Emmy Award-Winning filmmaker Jon Kasbe has devoted more than three years to making the critically-acclaimed feature length documentary ‘When Lambs Become Lions.’
The compelling film is the first of its kind to intimately observe and document the profound struggles of life in Kenya as experienced first-hand by a prominent ivory seller referred to as X, a poacher named Lukas, and X’s anti-poaching ranger cousin, Asan, who struggles to support his growing family in Africa.
Throughout filming, Kasbe gained an extraordinary level of access and trust on both sides of the ideological and ethical spectrum as he became part of the poachers everyday lives. The result is a rare and visually arresting look through the perspectives and motives of the people at the epicenter of the conservation divide.
‘When Lambs Become Lions’ is fundamentally as real and raw as it gets.
WAN had the opportunity to speak with 29-year-old Kasbe about his groundbreaking film which is set to start its one week run in New York this Friday, December 6th, at the Village East Cinema located at 181-189 2nd Avenue in New York City.
“Within an hour of meeting X, all of the preconceived notions I had about poaching turned upside down,” explained Kasbe, who further shared that while he had worked on three other projects in Kenya before, he had not yet embraced the complexity of what was happening there. “Every day I spent with them, there were more surprises. It’s a process. The more I learned, the more I realized how little I knew.”
“X felt deeply misrepresented by the media.” Kasbe told WAN, further explaining that for many months while gaining their trust, he did not even film, spending most of his time in the field listening to them without a camera. “I had to show them that my motivation for creating this project was to view the world from their perspective; to understand their choices and share that understanding with other people.”
“I became a sponge and absorbed everything,” continued Kasbe. “By the end, I understood the stakes were life or death for their children, and for them.”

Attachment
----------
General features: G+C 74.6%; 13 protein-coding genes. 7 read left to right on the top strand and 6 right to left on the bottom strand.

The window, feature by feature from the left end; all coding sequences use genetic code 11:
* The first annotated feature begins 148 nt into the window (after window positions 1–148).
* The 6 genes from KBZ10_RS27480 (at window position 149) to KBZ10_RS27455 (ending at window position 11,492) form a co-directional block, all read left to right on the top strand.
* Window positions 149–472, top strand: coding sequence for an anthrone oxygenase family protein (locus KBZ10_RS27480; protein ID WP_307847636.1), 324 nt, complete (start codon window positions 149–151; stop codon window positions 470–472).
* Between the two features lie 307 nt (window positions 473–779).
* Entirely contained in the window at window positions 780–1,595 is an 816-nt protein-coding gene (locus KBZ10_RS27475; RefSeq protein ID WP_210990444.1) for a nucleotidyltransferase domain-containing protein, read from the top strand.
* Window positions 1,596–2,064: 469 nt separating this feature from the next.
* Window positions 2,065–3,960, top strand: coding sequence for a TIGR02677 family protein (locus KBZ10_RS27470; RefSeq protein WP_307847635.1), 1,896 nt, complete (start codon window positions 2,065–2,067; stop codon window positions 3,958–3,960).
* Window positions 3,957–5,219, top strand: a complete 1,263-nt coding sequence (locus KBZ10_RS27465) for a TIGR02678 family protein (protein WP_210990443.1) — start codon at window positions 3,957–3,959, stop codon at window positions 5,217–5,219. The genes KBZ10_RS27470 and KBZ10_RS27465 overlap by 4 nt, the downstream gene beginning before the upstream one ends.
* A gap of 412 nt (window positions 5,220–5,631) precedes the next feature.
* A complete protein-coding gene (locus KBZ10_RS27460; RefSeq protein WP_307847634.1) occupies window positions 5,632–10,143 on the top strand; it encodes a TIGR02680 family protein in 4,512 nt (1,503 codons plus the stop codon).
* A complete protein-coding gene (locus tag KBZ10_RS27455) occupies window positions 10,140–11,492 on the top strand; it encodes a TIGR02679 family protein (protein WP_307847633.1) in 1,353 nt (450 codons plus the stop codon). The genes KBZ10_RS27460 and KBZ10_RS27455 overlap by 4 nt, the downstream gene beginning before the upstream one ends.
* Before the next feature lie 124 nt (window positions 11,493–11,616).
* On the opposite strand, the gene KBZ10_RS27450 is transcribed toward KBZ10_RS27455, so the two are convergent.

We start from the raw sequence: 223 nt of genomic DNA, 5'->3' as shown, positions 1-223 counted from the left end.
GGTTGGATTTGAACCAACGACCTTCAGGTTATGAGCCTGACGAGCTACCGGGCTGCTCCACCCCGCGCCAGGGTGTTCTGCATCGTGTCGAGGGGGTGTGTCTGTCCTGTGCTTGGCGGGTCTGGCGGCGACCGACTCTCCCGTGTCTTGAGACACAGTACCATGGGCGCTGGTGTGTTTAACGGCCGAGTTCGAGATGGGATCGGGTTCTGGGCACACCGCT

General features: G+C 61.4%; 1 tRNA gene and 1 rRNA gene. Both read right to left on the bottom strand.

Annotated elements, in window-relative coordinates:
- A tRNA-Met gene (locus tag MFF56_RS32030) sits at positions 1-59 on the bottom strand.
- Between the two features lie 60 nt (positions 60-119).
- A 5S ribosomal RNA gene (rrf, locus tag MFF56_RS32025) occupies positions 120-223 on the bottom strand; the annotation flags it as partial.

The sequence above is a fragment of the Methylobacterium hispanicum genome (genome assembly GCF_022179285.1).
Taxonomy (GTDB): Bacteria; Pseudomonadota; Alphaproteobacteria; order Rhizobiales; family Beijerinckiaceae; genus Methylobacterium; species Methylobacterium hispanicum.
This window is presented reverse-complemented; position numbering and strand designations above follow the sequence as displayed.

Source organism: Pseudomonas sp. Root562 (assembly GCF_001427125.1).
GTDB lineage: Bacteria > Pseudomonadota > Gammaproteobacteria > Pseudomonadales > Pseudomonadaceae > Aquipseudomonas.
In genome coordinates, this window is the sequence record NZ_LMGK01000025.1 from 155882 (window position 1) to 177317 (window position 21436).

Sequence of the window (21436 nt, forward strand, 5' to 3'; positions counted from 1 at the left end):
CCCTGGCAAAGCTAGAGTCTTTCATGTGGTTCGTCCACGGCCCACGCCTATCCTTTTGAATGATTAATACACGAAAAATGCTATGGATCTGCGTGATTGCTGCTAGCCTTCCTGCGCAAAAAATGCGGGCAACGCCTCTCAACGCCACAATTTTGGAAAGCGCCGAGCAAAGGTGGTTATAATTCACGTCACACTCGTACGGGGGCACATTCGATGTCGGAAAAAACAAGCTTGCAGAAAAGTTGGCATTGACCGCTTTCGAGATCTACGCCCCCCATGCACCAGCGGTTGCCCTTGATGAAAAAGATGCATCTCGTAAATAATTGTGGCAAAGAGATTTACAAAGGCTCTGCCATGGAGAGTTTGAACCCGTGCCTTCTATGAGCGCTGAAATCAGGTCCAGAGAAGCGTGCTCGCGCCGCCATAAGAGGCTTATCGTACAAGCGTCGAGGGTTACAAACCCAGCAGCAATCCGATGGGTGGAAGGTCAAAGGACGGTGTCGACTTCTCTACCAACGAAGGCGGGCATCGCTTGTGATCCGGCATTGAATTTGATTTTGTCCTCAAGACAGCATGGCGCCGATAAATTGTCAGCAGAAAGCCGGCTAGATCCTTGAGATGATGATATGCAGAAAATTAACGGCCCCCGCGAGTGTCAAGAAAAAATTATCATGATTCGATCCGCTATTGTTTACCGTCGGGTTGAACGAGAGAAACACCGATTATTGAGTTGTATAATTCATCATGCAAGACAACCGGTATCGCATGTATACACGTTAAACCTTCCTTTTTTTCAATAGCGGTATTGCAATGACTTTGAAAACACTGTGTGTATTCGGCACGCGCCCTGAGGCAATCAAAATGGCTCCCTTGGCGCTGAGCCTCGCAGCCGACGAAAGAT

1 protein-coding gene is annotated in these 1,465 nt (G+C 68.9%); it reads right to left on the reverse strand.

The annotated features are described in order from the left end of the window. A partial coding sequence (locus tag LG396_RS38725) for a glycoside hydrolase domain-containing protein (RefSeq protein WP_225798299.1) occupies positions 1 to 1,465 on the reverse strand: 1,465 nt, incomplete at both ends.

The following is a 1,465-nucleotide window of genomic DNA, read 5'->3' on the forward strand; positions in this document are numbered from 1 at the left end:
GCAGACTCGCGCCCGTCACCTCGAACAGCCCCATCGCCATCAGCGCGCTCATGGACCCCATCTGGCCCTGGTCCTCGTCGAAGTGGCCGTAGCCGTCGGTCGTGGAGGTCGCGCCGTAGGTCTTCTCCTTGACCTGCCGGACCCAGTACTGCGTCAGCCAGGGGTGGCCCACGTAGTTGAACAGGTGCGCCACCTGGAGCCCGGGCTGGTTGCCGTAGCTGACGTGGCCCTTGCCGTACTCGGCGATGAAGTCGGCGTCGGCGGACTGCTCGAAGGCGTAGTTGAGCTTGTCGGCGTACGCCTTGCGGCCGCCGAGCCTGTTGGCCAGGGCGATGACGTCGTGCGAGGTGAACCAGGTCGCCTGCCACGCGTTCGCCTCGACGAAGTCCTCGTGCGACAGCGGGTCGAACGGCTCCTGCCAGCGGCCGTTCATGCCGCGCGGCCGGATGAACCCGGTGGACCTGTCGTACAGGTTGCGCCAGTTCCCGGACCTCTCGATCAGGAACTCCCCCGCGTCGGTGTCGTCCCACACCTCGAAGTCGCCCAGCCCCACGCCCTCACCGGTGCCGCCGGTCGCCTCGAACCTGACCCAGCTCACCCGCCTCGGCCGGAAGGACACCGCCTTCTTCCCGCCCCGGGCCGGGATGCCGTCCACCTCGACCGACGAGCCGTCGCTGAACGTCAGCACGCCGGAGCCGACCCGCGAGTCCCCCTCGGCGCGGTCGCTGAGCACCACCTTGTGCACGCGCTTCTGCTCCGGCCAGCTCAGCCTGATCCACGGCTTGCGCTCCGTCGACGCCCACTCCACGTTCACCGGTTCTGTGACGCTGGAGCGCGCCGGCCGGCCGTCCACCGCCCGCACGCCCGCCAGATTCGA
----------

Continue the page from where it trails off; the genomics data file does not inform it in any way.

The poignantly intimate and narrative feel of ‘When Lambs Become Lions’ was achieved by letting the camera run for long stretches of time, capturing the minutiae, as well as life-changing moments. Nothing in the 700 hours of footage Kasbe captured was re-enacted or staged, generating powerful, and often breathtaking footage to work with.
The final cut has audiences feeling like they are experiencing it first-hand.
“This approach to filming also meant going through difficult times with the characters, on the days when the characters didn’t have food to eat, I didn’t eat either. If they had to walk a full day to get somewhere, I walked with them,” noted Kasbe. “I slept on their floors, I babysat their children, I followed X and Lukas on hunts and Asan’s unit on patrol. At the start of each trip, I would wait, sometimes weeks, before bringing my camera out. It felt vital to put the relationships first.”
Kasbe also shared with WAN that he taught them English as another way to try to equalize the situation. The men opened up their lives to him unfiltered without any financial compensation; which was necessary to ensure the authenticity of the film.
It’s important to note that Kasbe made a conscious decision not to include footage of the hunts, of which he went on approximately ten of them, calling them traumatic and the most difficult part of filming.
The film does however contain powerful footage from when the Kenyan government announced a crackdown on poaching with a massive public ivory burn in April of 2016.
When WAN inquired about what was the most rewarding part about making the film, the people’s relationships was the answer. They bonded so much so that according to Kasbe, they “still talk every other day.”
‘When Lambs Become Lions’ concludes with X registering to train to become an anti-poaching ranger. Among Kasbe’s goals by making this powerful documentary is to inspire more educated and enlightened conversations worldwide.
“By portraying X’s and Asan’s perspectives and experiences, we hope to show that we can’t keep talking about the conservation crisis while ignoring the people living at the center of it,” stated Kasbe.
‘When Lambs Become Lions’ will be premiering in more cities throughout the United States. Please CLICK HERE for a location near you.